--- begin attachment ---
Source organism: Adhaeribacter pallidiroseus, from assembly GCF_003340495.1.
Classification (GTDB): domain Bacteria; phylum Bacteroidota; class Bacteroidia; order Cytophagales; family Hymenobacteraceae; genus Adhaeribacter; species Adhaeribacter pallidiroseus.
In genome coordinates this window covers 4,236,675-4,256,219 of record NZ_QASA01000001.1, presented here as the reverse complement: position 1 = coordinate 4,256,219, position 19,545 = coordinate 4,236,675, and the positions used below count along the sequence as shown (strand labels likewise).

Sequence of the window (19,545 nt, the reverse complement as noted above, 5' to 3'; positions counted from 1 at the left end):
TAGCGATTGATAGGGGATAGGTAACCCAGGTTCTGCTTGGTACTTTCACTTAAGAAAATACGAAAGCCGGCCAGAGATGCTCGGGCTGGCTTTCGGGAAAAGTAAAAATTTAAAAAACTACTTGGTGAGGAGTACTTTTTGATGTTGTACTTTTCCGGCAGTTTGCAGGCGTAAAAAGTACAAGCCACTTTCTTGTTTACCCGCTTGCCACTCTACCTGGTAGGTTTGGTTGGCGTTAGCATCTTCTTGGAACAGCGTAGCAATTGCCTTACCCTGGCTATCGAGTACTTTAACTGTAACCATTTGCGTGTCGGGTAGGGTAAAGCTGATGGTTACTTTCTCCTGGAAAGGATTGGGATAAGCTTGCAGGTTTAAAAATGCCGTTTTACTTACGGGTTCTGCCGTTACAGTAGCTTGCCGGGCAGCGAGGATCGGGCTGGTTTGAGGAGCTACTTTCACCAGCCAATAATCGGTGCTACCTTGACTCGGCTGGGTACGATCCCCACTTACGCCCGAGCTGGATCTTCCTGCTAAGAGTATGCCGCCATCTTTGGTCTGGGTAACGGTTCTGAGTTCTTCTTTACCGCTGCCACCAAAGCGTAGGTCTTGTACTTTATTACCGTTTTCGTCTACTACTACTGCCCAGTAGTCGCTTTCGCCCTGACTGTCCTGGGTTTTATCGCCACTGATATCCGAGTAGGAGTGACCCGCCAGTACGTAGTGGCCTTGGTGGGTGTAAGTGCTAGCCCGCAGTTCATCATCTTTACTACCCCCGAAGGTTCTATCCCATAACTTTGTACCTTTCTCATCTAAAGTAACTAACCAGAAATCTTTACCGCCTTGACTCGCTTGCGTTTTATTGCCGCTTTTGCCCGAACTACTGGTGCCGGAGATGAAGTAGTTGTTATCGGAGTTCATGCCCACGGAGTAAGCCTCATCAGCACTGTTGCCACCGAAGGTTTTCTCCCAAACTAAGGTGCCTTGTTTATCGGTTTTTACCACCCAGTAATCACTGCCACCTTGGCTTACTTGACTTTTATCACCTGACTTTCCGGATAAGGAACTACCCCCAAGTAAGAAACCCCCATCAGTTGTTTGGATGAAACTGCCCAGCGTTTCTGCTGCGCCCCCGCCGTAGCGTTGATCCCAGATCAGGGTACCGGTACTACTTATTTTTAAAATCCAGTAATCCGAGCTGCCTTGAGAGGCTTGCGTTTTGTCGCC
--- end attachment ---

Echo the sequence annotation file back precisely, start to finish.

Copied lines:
Source organism: Adhaeribacter pallidiroseus, from assembly GCF_003340495.1.
Classification (GTDB): domain Bacteria; phylum Bacteroidota; class Bacteroidia; order Cytophagales; family Hymenobacteraceae; genus Adhaeribacter; species Adhaeribacter pallidiroseus.
In genome coordinates this window covers 4,236,675-4,256,219 of record NZ_QASA01000001.1, presented here as the reverse complement: position 1 = coordinate 4,256,219, position 19,545 = coordinate 4,236,675, and the positions used below count along the sequence as shown (strand labels likewise).

Sequence of the window (19,545 nt, the reverse complement as noted above, 5' to 3'; positions counted from 1 at the left end):
TAGCGATTGATAGGGGATAGGTAACCCAGGTTCTGCTTGGTACTTTCACTTAAGAAAATACGAAAGCCGGCCAGAGATGCTCGGGCTGGCTTTCGGGAAAAGTAAAAATTTAAAAAACTACTTGGTGAGGAGTACTTTTTGATGTTGTACTTTTCCGGCAGTTTGCAGGCGTAAAAAGTACAAGCCACTTTCTTGTTTACCCGCTTGCCACTCTACCTGGTAGGTTTGGTTGGCGTTAGCATCTTCTTGGAACAGCGTAGCAATTGCCTTACCCTGGCTATCGAGTACTTTAACTGTAACCATTTGCGTGTCGGGTAGGGTAAAGCTGATGGTTACTTTCTCCTGGAAAGGATTGGGATAAGCTTGCAGGTTTAAAAATGCCGTTTTACTTACGGGTTCTGCCGTTACAGTAGCTTGCCGGGCAGCGAGGATCGGGCTGGTTTGAGGAGCTACTTTCACCAGCCAATAATCGGTGCTACCTTGACTCGGCTGGGTACGATCCCCACTTACGCCCGAGCTGGATCTTCCTGCTAAGAGTATGCCGCCATCTTTGGTCTGGGTAACGGTTCTGAGTTCTTCTTTACCGCTGCCACCAAAGCGTAGGTCTTGTACTTTATTACCGTTTTCGTCTACTACTACTGCCCAGTAGTCGCTTTCGCCCTGACTGTCCTGGGTTTTATCGCCACTGATATCCGAGTAGGAGTGACCCGCCAGTACGTAGTGGCCTTGGTGGGTGTAAGTGCTAGCCCGCAGTTCATCATCTTTACTACCCCCGAAGGTTCTATCCCATAACTTTGTACCTTTCTCATCTAAAGTAACTAACCAGAAATCTTTACCGCCTTGACTCGCTTGCGTTTTATTGCCGCTTTTGCCCGAACTACTGGTGCCGGAGATGAAGTAGTTGTTATCGGAGTTCATGCCCACGGAGTAAGCCTCATCAGCACTGTTGCCACCGAAGGTTTTCTCCCAAACTAAGGTGCCTTGTTTATCGGTTTTTACCACCCAGTAATCACTGCCACCTTGGCTTACTTGACTTTTATCACCTGACTTTCCGGATAAGGAACTACCCCCAAGTAAGAAACCCCCATCAGTTGTTTGGATGAAACTGCCCAGCGTTTCTGCTGCGCCCCCGCCGTAGCGTTGATCCCAGATCAGGGTACCGGTACTACTTATTTTTAAAATCCAGTAATCCGAGCTGCCTTGAGAGGCTTGCGTTTTGTCGCC